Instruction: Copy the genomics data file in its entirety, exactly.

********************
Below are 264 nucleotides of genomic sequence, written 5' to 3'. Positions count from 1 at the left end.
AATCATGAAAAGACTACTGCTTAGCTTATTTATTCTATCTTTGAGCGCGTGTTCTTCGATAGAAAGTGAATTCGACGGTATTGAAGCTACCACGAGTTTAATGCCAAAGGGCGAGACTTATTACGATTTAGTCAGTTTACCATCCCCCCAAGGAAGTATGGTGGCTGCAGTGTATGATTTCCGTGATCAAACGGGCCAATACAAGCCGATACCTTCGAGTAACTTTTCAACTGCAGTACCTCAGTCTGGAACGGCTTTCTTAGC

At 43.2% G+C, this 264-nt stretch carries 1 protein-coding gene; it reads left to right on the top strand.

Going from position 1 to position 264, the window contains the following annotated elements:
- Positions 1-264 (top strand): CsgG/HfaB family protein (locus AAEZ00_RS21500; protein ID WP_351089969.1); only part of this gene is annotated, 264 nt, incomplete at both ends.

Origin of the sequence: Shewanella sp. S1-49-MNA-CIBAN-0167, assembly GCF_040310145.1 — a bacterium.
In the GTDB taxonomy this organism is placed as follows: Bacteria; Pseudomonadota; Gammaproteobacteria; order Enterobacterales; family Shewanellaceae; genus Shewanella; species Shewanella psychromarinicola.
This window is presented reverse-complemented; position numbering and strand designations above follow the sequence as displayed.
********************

Below are 264 nucleotides of genomic sequence, written 5' to 3'. Positions count from 1 at the left end.
AATCATGAAAAGACTACTGCTTAGCTTATTTATTCTATCTTTGAGCGCGTGTTCTTCGATAGAAAGTGAATTCGACGGTATTGAAGCTACCACGAGTTTAATGCCAAAGGGCGAGACTTATTACGATTTAGTCAGTTTACCATCCCCCCAAGGAAGTATGGTGGCTGCAGTGTATGATTTCCGTGATCAAACGGGCCAATACAAGCCGATACCTTCGAGTAACTTTTCAACTGCAGTACCTCAGTCTGGAACGGCTTTCTTAGC

At 43.2% G+C, this 264-nt stretch carries 1 protein-coding gene; it reads left to right on the top strand.

Going from position 1 to position 264, the window contains the following annotated elements:
- Positions 1-264 (top strand): CsgG/HfaB family protein (locus AAEZ00_RS21500; protein ID WP_351089969.1); only part of this gene is annotated, 264 nt, incomplete at both ends.

Origin of the sequence: Shewanella sp. S1-49-MNA-CIBAN-0167, assembly GCF_040310145.1 — a bacterium.
In the GTDB taxonomy this organism is placed as follows: Bacteria; Pseudomonadota; Gammaproteobacteria; order Enterobacterales; family Shewanellaceae; genus Shewanella; species Shewanella psychromarinicola.
This window is presented reverse-complemented; position numbering and strand designations above follow the sequence as displayed.